• Accessibility training completion rates: Who is completing their training? Who is struggling to make time for training? Where are the gaps in training or lessons that need extra attention? When is new training required due to technology changes?

Product Owner/IT Management

  • Accessibility issues by the development team: See which teams are doing well and which could use some extra help.
  • Remaining Accessibility Work: For example, the number of issues waiting to be fixed. If you’re addressing certain groups of accessibility issues per sprint, the work remaining should measure the targeted groups of accessibility issues.
  • Net daily number of accessibility defects: How many new issues are being introduced each day? Ideally, this number would go down.
  • Accessibility defects by priority: Help your team focus on top priority issues.
  • Amount of time it takes to correct a defect from JIRA: A.k.a.remediation response time. These numbers can help draw attention to the amount of attention accessibility issues are getting and how seriously they’re being taken.
  • Mean Time Between Failures (MTBF): How often serious defects make it into production.
  • Mean Time to Repair (MTTR) – how long it takes to correct serious defects in production

Senior Management

  • High-level summary of critical issues: Give them a sense of major issues without going too deeply into detail.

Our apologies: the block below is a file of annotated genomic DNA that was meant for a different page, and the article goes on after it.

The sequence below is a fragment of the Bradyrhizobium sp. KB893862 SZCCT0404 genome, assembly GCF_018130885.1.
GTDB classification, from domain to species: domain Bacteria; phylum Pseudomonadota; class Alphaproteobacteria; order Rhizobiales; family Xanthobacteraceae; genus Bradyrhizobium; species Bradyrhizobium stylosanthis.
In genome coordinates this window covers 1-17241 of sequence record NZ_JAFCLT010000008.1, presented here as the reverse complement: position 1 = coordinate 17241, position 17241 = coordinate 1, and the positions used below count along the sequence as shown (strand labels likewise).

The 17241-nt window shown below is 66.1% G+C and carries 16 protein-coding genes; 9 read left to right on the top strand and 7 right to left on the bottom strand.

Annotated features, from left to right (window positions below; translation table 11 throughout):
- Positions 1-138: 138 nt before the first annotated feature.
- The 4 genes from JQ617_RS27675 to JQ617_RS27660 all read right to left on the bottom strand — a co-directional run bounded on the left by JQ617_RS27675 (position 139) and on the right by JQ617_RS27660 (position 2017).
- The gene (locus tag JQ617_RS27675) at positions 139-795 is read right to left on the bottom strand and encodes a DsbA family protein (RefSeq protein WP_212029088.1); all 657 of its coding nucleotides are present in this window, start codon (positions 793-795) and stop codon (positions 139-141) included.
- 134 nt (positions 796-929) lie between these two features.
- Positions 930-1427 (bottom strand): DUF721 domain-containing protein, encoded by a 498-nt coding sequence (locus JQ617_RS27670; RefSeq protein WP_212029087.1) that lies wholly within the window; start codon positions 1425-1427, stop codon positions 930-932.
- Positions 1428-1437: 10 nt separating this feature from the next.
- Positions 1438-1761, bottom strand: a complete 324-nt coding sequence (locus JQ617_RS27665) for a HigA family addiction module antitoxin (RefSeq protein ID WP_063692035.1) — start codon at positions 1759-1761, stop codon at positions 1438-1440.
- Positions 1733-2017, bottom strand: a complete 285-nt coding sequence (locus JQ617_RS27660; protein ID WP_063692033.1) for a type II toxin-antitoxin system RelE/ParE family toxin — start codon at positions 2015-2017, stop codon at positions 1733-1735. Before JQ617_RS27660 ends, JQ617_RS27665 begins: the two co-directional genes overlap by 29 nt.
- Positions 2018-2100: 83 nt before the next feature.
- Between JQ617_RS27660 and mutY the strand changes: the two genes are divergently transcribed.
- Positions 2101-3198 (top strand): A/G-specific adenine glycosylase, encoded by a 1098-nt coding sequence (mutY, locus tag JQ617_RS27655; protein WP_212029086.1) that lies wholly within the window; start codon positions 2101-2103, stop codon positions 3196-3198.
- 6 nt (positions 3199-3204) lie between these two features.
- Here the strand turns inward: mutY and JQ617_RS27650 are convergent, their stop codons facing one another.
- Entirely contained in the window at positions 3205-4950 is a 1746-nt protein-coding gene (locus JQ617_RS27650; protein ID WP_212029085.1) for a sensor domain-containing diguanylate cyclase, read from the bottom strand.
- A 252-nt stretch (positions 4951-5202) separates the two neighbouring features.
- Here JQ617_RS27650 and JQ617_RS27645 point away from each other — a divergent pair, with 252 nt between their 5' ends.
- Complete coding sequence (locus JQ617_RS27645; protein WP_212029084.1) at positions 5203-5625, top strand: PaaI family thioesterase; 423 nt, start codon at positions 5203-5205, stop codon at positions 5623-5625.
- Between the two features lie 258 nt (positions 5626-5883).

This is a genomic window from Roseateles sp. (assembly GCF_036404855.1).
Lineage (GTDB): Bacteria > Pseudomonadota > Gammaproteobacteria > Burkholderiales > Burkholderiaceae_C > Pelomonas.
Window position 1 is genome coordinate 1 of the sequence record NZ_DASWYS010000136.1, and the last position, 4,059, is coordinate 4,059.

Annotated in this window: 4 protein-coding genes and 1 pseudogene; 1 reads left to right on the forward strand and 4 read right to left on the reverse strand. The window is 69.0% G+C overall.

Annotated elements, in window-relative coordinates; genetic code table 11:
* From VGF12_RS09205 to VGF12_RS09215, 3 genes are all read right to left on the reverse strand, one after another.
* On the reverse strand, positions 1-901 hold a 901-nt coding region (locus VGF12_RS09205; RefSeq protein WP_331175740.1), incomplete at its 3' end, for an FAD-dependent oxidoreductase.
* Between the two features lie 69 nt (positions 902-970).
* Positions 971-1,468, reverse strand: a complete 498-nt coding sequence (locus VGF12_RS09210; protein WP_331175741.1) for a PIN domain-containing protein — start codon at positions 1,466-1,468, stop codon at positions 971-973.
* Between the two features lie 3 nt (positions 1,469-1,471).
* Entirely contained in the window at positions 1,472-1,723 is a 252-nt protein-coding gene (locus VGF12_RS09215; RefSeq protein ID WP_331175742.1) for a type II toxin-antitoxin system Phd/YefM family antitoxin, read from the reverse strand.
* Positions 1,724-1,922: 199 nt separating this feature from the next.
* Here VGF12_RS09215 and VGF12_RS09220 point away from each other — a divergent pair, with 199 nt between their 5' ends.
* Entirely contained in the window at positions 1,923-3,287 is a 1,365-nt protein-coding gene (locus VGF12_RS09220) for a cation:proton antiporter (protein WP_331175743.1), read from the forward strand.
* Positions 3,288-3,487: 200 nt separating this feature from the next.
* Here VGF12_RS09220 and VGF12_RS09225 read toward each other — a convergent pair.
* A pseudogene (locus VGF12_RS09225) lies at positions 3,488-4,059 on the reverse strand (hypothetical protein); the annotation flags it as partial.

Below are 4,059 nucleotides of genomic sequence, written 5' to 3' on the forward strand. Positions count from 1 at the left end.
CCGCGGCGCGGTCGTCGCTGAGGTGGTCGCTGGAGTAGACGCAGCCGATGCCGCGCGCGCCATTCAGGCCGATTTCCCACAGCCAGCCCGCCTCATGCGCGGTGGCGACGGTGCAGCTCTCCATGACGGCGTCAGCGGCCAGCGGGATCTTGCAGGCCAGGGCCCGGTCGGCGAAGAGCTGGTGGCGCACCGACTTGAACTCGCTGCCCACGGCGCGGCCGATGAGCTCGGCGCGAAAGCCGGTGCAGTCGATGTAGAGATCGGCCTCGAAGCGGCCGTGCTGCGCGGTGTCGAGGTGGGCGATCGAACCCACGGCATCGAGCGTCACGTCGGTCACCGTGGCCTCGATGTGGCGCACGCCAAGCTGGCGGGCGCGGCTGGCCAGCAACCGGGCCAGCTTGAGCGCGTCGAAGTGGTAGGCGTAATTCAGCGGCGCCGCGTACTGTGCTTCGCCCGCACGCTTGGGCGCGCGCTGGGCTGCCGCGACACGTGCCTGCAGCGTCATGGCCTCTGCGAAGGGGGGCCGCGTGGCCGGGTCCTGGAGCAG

• Accessibility Score: There are tools that will provide scores, and managers and legal teams sometimes find them helpful. This can be grouped by product.
  • Trends in your accessibility compliance over time: What issues are decreasing? What problem areas are seeing improvement? How are your teams progressing in their training/understanding?
  • Time until remediation is complete: Based on your other data, you should be able to give a reasonably good estimate.
  • Level of Effort (LOE) and dollar estimates for top critical barriers: Help these stakeholders understand the anticipated impact.


  • Risk assessment
    • No serious defects are knowingly put into production through the exception process
    • No serious defects are found in periodic production scanning
    • Targets are met for accessibility health in periodic production scanning
    • Costs of digital accessibility integration are reduced and contained
  • Costs of digital accessibility integration are reduced and contained
    • Downward trajectory in the year to year investment to a stable level
    • Downward trajectory in SDLC time commitment to a stable level
    • Downward trajectory in reliance on external consulting to self-sufficiency